Oka cheese

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Oka Cheese
Country of origin Canada
Region, town Laurentians (Laurentides in French), Oka
Source of milk Cow
Pasteurised Sometimes
Texture semi-soft/creamy
Aging time 1-2 months
Certification -

Oka is a semi-soft washed rind cheese that was originally manufactured by Trappist monks located in Oka, Quebec, Canada. The cheese is named after the town. It has a distinct flavour and aroma, and is still manufactured in Oka, although now by a commercial company. The recipe was sold in 1981 by Les Pères Trappistes to the Agropur cooperative.[1] It is also manufactured by Trappist Monks at the Our Lady of the Prairies Monastery, located 8 miles southeast of Holland, Manitoba.

Brother Alphonse Juin arrived at the Notre-Dame du Lac Monastery in Quebec in 1893 with a recipe for Port-du-Salut cheese. He "tweaked and adjusted" the recipe, and Oka was born.[1] Since that time, Quebec has become a major producer of Canadian Cheese.

Oka cheese has a pungent aroma and soft creamy flavour, sometimes described as nutty and fruity.[2] The cheese, which is made from cow's milk, is covered with a copper-orange, hand-washed rind. Its distinct flavour sets it apart from more common cheeses such as colby and cheddar, and does not go through a cheddaring process.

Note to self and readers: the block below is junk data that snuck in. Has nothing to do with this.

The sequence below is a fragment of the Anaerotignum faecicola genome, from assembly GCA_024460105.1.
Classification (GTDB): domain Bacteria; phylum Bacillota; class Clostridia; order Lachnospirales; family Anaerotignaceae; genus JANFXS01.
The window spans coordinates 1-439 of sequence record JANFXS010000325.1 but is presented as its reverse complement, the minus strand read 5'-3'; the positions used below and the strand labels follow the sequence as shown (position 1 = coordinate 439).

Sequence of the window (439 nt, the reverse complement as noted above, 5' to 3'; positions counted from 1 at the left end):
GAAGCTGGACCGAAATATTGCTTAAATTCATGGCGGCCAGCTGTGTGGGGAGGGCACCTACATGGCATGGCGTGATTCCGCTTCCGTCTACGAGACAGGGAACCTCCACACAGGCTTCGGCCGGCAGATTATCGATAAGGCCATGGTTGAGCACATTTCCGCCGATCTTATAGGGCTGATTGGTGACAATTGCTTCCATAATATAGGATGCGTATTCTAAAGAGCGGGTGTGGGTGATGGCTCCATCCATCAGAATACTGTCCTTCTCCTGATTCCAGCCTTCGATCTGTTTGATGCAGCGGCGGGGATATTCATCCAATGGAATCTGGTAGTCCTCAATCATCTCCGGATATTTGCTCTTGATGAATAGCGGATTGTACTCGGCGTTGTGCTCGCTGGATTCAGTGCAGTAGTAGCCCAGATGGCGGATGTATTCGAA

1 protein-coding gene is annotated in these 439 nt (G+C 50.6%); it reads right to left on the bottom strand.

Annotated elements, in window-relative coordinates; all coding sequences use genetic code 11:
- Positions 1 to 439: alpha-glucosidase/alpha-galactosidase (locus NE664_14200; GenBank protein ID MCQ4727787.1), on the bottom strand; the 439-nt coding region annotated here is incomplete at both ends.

There are four types of Oka cheese:[2]

  • Regular can be made from both pasteurised and raw cow's milk. It is ripened for four weeks.
  • Classic is unpasteurized and ripened for two months.
  • Providence is of a much more creamy and soft texture than either 'Classic' or 'Regular'.
  • Light is similar to 'Regular', but with a lower percentage of fat and always pasteurized.


Oka cheese was heavily influenced by the work of the monks of the Cistercian Abbey of Notre-Dame du Lac (fr. Abbaye Cistercienne d'Oka). Within a few years, through an affiliation with the Université de Montréal, the monastery created an agricultural school. Frequently called the Abbaye Notre-Dame-du-Lac, the Trappist monastery became well known for its Port-Salut cheese, made from a Breton recipe brought with them from France.

See also[edit]


  1. ^ a b Riedl, Sue (2012-01-31). "Oka: the making of a Canadian classic". The Globe and Mail. Toronto: The Globe and Mail Inc. Retrieved 2018-01-25. 
  2. ^ a b Food Network Canada Editors (2011-03-28). "Oka". Food Network Canada. Corus Entertainment Inc. Retrieved 2018-01-25.